Multisystem Inflammatory Syndrome in Children

A Clinician Outreach and Communication Activity webinar on the clinical characteristics of Multisystem Inflammatory Syndrome in Children (MIS-C) associated with COVID-19 is now available online. The Centers for Disease Control & Prevention (CDC) hosted the webinar May 19. The MDHHS reported that, since April 1, there have been 28 identified cases in Michigan, and treatment with intravenous immunoglobulin and steroids is proving to be effective. The CDC issued a Health Advisory May 14 and recommends healthcare providers report any patient who meets the case definition to local and state health departments to enhance knowledge of risk factors, clinical course, and treatment of this syndrome.

Healthcare Workers Still Permitted to Cross Closed Canadian Borders

The U.S. Department of Homeland Security May 19 reissued its order closing the United States – Canadian ground border through 11:59 p.m. ET June 22. Healthcare workers will continue to be permitted to cross to report to work.

Additional information on the COVID-19 pandemic is available to members on the MHA Community Site and the MHA COVID-19 webpage. If staff members at MHA-member facilities are not receiving necessary information from the MHA, they are asked to check the spam/junk mail folders in their email systems or ask their information technology departments to ensure MHA messages are not being blocked.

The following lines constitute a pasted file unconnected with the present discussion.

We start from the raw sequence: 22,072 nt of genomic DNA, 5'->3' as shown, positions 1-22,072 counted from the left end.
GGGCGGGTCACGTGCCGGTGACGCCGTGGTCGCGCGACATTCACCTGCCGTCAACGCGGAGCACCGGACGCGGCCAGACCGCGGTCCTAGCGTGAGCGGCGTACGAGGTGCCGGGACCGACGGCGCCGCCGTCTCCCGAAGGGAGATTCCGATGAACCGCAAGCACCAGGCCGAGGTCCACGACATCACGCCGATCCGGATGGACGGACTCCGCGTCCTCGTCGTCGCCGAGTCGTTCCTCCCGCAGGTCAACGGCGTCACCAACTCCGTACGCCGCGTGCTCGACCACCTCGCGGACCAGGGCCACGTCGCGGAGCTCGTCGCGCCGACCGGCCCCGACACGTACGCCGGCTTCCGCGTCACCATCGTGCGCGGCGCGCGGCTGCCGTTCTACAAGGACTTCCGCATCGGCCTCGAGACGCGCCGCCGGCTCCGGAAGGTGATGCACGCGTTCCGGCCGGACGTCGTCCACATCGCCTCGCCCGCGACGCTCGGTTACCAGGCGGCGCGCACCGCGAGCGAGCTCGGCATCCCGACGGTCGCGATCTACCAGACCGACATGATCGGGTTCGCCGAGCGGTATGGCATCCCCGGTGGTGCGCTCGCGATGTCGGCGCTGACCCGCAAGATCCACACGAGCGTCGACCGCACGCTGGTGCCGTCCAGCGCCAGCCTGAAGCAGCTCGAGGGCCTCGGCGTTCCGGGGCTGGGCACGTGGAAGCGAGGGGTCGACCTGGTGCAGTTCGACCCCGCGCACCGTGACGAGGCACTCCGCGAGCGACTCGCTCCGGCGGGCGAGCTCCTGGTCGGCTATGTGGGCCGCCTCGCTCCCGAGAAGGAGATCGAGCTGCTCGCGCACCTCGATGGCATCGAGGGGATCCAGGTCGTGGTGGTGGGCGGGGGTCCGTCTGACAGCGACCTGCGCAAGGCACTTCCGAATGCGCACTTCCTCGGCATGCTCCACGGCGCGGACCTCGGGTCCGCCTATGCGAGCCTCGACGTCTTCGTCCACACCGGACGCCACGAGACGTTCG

Questions on COVID-19 and infectious disease response strategies may be directed to the MDHHS Community Health Emergency Coordination Center (CHECC). Members with MHA-specific questions should contact the following MHA staff members:

Combating the Novel Coronavirus (COVID-19): Week of May 11

MHA Covid-19 update

Despite slowing rates of infection, the state of Michigan surpassed 50,000 COVID-19 cases May 15. The MHA has continued to send regular updates to MHA members on matters related to the pandemic. Additional updates and resources are available on the MHA COVID-19 webpage. Following are highlights from the week of May 11.